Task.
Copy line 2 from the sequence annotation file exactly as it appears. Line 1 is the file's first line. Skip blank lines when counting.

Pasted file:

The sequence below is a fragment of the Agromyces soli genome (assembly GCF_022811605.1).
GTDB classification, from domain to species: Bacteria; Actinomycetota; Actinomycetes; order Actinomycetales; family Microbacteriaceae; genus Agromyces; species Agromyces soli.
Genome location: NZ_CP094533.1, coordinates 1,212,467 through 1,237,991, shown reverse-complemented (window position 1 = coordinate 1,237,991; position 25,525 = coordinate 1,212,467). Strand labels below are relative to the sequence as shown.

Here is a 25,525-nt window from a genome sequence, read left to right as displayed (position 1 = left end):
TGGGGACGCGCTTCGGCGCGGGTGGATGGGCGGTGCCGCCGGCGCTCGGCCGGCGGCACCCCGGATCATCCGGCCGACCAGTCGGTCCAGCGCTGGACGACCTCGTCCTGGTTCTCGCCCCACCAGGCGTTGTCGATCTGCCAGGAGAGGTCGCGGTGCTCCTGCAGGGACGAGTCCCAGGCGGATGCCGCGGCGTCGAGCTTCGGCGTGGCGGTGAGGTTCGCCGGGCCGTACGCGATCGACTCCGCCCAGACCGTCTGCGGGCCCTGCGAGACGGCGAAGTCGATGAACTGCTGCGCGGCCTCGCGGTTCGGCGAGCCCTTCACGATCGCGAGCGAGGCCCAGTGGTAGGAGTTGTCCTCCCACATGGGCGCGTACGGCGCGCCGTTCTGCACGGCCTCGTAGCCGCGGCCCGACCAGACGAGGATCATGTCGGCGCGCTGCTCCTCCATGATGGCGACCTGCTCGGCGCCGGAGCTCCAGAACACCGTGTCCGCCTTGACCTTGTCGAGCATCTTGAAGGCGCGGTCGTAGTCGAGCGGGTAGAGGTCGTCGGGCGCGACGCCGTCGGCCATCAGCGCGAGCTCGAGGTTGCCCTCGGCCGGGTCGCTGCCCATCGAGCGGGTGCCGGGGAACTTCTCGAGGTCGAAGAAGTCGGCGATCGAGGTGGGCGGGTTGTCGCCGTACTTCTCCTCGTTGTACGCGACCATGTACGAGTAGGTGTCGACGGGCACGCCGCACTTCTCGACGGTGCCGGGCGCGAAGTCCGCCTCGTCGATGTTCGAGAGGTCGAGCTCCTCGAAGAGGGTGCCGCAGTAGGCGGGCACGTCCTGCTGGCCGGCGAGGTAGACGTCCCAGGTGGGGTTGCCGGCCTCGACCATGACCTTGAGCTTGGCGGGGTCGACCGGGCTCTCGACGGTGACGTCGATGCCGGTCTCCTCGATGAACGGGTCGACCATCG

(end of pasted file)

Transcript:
GTDB classification, from domain to species: Bacteria; Actinomycetota; Actinomycetes; order Actinomycetales; family Microbacteriaceae; genus Agromyces; species Agromyces soli.